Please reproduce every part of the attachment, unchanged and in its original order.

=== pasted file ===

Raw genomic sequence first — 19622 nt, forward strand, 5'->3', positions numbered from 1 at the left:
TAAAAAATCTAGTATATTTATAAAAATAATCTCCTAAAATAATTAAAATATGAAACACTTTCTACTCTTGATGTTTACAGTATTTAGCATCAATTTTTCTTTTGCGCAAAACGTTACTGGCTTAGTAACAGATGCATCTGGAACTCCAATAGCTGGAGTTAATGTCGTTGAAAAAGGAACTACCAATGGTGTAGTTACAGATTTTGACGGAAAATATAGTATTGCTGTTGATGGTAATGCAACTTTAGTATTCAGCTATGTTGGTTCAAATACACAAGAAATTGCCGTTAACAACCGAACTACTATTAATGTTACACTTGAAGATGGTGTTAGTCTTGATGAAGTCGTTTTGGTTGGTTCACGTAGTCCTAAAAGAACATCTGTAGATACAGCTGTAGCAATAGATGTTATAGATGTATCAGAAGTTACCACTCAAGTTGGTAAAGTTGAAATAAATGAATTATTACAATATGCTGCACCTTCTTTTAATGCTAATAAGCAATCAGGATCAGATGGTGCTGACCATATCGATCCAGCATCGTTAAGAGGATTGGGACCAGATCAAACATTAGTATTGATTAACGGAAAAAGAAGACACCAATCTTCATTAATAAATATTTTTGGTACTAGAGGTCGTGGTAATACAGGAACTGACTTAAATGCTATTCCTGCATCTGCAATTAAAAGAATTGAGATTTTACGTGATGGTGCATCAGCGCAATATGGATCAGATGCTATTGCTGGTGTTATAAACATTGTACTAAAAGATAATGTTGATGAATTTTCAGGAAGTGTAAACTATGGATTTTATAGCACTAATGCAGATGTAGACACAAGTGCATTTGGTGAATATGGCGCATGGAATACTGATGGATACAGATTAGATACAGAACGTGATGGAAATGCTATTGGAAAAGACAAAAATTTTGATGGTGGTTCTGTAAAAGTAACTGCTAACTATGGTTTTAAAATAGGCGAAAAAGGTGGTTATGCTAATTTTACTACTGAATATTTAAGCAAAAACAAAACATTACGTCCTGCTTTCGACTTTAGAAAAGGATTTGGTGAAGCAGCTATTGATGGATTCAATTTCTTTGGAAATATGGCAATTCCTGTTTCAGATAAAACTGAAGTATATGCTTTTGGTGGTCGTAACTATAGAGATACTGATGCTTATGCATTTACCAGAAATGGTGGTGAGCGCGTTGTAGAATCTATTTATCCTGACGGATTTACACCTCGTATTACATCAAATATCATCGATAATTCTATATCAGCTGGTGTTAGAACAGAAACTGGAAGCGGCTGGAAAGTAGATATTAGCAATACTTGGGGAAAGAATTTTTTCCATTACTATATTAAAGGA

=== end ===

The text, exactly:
Raw genomic sequence first — 19622 nt, forward strand, 5'->3', positions numbered from 1 at the left:
TAAAAAATCTAGTATATTTATAAAAATAATCTCCTAAAATAATTAAAATATGAAACACTTTCTACTCTTGATGTTTACAGTATTTAGCATCAATTTTTCTTTTGCGCAAAACGTTACTGGCTTAGTAACAGATGCATCTGGAACTCCAATAGCTGGAGTTAATGTCGTTGAAAAAGGAACTACCAATGGTGTAGTTACAGATTTTGACGGAAAATATAGTATTGCTGTTGATGGTAATGCAACTTTAGTATTCAGCTATGTTGGTTCAAATACACAAGAAATTGCCGTTAACAACCGAACTACTATTAATGTTACACTTGAAGATGGTGTTAGTCTTGATGAAGTCGTTTTGGTTGGTTCACGTAGTCCTAAAAGAACATCTGTAGATACAGCTGTAGCAATAGATGTTATAGATGTATCAGAAGTTACCACTCAAGTTGGTAAAGTTGAAATAAATGAATTATTACAATATGCTGCACCTTCTTTTAATGCTAATAAGCAATCAGGATCAGATGGTGCTGACCATATCGATCCAGCATCGTTAAGAGGATTGGGACCAGATCAAACATTAGTATTGATTAACGGAAAAAGAAGACACCAATCTTCATTAATAAATATTTTTGGTACTAGAGGTCGTGGTAATACAGGAACTGACTTAAATGCTATTCCTGCATCTGCAATTAAAAGAATTGAGATTTTACGTGATGGTGCATCAGCGCAATATGGATCAGATGCTATTGCTGGTGTTATAAACATTGTACTAAAAGATAATGTTGATGAATTTTCAGGAAGTGTAAACTATGGATTTTATAGCACTAATGCAGATGTAGACACAAGTGCATTTGGTGAATATGGCGCATGGAATACTGATGGATACAGATTAGATACAGAACGTGATGGAAATGCTATTGGAAAAGACAAAAATTTTGATGGTGGTTCTGTAAAAGTAACTGCTAACTATGGTTTTAAAATAGGCGAAAAAGGTGGTTATGCTAATTTTACTACTGAATATTTAAGCAAAAACAAAACATTACGTCCTGCTTTCGACTTTAGAAAAGGATTTGGTGAAGCAGCTATTGATGGATTCAATTTCTTTGGAAATATGGCAATTCCTGTTTCAGATAAAACTGAAGTATATGCTTTTGGTGGTCGTAACTATAGAGATACTGATGCTTATGCATTTACCAGAAATGGTGGTGAGCGCGTTGTAGAATCTATTTATCCTGACGGATTTACACCTCGTATTACATCAAATATCATCGATAATTCTATATCAGCTGGTGTTAGAACAGAAACTGGAAGCGGCTGGAAAGTAGATATTAGCAATACTTGGGGAAAGAATTTTTTCCATTACTATATTAAAGGA